Generation Y lean manufacturing engineers—those born in the years 1985 to 2004—will have much on their plates as they advance in their careers:

  • Establishing new standards for robust and repeatable processes that impact training, zero defects and continuous improvement;
  • Selecting, implementing and maintaining efficient equipment and procedures;
  • Mentoring lower level engineers;
  • Reporting to management; and
  • Applying statistical methods to establish future manufacturing requirements.

The common denominator is communications.

“Generation Y is flooding the workplace and will supply U.S. manufacturers with the best, brightest and most computer savvy labor in history,” says Ken Grobach, KGC Direct, LLC, Haddam, Conn. Grobach is the author of The Age Curve, How to Profit from the Coming Demographic Storm. “Generation Y will turn lean manufacturing on its cyber ear and change everything. Look for efficiencies, cost savings, innovations and breakthroughs that will recreate industry.”

Like any major unfolding business story, there are two trends at work: the evolution of our workforce and the development of new tools and technologies. Let’s first take a closer look at Generation Y.

The How of Gen Y

This generation grew up with collaborative tools, technologies and teams. Working across cultural, physical and demographic borders is natural to them.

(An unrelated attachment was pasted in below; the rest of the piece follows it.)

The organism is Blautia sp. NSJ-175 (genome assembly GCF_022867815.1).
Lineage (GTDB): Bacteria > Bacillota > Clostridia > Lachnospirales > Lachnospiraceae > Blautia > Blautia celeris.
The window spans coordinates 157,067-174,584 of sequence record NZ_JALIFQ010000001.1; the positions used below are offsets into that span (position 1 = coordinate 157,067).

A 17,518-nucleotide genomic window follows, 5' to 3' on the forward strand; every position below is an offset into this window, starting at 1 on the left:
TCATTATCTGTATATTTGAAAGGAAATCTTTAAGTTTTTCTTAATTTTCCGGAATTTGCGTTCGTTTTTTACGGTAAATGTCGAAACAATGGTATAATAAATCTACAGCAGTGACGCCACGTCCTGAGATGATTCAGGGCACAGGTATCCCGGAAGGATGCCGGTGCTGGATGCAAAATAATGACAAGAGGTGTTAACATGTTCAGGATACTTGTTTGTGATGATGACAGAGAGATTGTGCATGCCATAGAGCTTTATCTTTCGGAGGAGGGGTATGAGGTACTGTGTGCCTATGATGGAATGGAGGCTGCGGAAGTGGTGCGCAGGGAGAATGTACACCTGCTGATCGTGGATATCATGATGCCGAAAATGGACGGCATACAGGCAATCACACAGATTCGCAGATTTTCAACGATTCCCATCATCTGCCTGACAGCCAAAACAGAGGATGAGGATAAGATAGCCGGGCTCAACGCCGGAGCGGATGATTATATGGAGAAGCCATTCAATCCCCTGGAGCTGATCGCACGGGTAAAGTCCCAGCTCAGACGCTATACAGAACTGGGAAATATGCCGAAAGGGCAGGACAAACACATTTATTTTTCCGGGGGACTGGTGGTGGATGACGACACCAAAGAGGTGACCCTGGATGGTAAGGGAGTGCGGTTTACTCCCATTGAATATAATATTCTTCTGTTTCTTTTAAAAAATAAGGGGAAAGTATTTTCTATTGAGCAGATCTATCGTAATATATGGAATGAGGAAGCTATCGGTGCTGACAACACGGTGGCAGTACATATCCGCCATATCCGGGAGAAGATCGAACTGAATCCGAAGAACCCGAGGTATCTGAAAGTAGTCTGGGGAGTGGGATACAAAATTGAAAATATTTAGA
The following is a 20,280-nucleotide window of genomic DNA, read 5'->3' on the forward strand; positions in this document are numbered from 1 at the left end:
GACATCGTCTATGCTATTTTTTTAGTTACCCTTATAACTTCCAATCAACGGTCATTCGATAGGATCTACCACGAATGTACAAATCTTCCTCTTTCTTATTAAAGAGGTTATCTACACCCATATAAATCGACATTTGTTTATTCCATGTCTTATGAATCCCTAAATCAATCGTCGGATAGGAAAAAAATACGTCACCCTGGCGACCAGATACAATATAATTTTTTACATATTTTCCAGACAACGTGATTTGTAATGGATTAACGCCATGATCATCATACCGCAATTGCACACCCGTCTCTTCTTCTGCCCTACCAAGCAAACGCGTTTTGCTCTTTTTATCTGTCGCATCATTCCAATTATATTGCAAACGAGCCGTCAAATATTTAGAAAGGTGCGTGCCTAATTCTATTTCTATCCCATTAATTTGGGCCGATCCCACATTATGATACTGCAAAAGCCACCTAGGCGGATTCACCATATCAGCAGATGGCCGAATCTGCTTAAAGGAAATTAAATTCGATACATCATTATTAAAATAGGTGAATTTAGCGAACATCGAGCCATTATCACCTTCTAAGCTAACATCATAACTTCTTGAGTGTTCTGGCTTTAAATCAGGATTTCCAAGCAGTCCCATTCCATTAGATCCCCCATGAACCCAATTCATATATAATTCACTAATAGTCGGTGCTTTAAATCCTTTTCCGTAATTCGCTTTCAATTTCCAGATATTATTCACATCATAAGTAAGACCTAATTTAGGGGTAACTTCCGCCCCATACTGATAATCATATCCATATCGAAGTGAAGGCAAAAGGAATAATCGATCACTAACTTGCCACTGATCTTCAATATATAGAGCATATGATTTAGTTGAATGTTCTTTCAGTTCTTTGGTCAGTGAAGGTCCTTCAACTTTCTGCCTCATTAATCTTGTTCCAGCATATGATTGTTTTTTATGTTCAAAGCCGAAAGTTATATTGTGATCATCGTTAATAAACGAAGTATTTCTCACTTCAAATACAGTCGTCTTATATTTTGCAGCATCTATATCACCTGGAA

“In 50 years, the workplace will be even more collaborative than it is today,” predicts Tom Fabrizio, Lean Manufacturing Tools, Portland, Oregon.

Setting the stage for these new players in the lean manufacturing theater are rapidly changing tools and technologies.

New mobile industrial labeling systems support 5S visual communications and help individuals adhere to lean manufacturing standards. Visual controls alter and control behavior and contribute toward a more intuitive workplace.

“Tools that easily define what we’re supposed to do are all a part of 22nd century thinking,” explains Fabrizio.

“The most important cultural issue is working together and sharing information in real time,” adds Dakhia Toufik, senior Lean Six Sigma consultant, HTTS SA Luxembourg. “Touch screen and white board technologies will have a big impact on lean growth because visual management is needed in lean implementation. I believe this will be impactful on lean service, manufacturing and healthcare.”